Thousands graduate at U of M; future of Biden student loan debt plan still uncertain

MEMPHIS, Tenn. — Millions of excited college students are celebrating this holiday season as they reach their dreams and get their diplomas.

On Dec. 11 in Memphis, thousands had the honor of doing so.

Even as they’re saddled with ballooning student loan debt and what could be a prolonged job search, many were still optimistic about their future.

Hundreds of expected University of Memphis graduates and their families filed into the FedExForum where, inside, they took the stage and got their diplomas.

“I’m so proud of myself,” said Melissa Glenn, who said she was graduating after raising a family. “With the kids grown and gone I had the chance to go back to school.”

The culmination of years of hard work, and graduation came as fears of a global recession grew and as graduates prepared to enter a historically difficult pandemic job market.

This year, prospects appeared better than last year as a 16,000 student survey from the National Association of Colleges and Employers showed undergraduates getting, on average, 1.14 job offers before graduation, which was reported as the highest number since the Great Recession.

“Anxiety about the job market is there but I do feel pretty well prepared,” said Kaitlyn Zarecor, graduating with double degrees.

Fears lead some to stay in already established jobs, and others, to continue their education.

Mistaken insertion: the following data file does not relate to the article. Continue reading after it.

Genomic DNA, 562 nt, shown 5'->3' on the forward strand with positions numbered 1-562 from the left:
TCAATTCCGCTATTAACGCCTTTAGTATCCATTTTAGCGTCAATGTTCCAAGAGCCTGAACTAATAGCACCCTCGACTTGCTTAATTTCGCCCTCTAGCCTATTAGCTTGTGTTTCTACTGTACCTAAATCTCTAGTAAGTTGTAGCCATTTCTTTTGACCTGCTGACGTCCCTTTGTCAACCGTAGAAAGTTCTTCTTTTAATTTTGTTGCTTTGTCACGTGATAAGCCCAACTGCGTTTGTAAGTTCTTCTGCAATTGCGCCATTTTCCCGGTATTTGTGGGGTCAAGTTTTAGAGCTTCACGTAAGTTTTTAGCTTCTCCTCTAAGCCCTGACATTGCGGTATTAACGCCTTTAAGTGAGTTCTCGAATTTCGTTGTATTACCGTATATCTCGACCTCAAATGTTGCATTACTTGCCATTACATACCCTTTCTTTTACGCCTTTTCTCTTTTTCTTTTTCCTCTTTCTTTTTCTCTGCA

Ryan DiMento said he worked at a large discount store and planned to continue working there.

“I would rather have a step in the door already than already have to worry,” DiMento said.

Zarecor said she would be attending graduate school.

“I definitely want to be more prepared. I think having a master’s behind me would be a good idea,” she said.

Graduation also came as more than 40 million borrowers, eligible to cancel up to $20,000 in federal student loan debt, awaiting a Supreme Court decision as to whether the program would proceed.

A lawsuit brought by more than 20 states challenged it.

“It’s ridiculous,” said Carmesha Collins-Sanford, who said she had taken out student loans, including federal loans.

“I’m a little hurt by that,” said graduate Chelsea Allen.

Even as they filed in to accept their diplomas, an uncertain future may lie ahead.